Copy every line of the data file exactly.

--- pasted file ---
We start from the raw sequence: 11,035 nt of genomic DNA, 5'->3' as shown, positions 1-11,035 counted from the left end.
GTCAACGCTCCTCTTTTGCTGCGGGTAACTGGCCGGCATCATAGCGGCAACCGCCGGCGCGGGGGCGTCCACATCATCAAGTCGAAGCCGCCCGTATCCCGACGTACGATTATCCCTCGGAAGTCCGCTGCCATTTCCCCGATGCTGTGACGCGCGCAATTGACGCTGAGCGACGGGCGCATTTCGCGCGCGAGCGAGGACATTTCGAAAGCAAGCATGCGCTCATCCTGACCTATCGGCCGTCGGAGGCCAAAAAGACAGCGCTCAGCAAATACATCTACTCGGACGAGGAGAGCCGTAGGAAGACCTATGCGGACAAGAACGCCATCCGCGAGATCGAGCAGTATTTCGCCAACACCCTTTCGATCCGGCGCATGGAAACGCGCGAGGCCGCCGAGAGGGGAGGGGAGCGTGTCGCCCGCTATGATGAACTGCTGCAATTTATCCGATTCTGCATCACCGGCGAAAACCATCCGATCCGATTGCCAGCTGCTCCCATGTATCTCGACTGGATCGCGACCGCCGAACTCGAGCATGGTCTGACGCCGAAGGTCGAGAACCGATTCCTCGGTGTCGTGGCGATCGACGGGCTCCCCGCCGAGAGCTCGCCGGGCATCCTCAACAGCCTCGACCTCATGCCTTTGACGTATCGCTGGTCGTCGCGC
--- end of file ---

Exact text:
We start from the raw sequence: 11,035 nt of genomic DNA, 5'->3' as shown, positions 1-11,035 counted from the left end.
GTCAACGCTCCTCTTTTGCTGCGGGTAACTGGCCGGCATCATAGCGGCAACCGCCGGCGCGGGGGCGTCCACATCATCAAGTCGAAGCCGCCCGTATCCCGACGTACGATTATCCCTCGGAAGTCCGCTGCCATTTCCCCGATGCTGTGACGCGCGCAATTGACGCTGAGCGACGGGCGCATTTCGCGCGCGAGCGAGGACATTTCGAAAGCAAGCATGCGCTCATCCTGACCTATCGGCCGTCGGAGGCCAAAAAGACAGCGCTCAGCAAATACATCTACTCGGACGAGGAGAGCCGTAGGAAGACCTATGCGGACAAGAACGCCATCCGCGAGATCGAGCAGTATTTCGCCAACACCCTTTCGATCCGGCGCATGGAAACGCGCGAGGCCGCCGAGAGGGGAGGGGAGCGTGTCGCCCGCTATGATGAACTGCTGCAATTTATCCGATTCTGCATCACCGGCGAAAACCATCCGATCCGATTGCCAGCTGCTCCCATGTATCTCGACTGGATCGCGACCGCCGAACTCGAGCATGGTCTGACGCCGAAGGTCGAGAACCGATTCCTCGGTGTCGTGGCGATCGACGGGCTCCCCGCCGAGAGCTCGCCGGGCATCCTCAACAGCCTCGACCTCATGCCTTTGACGTATCGCTGGTCGTCGCGC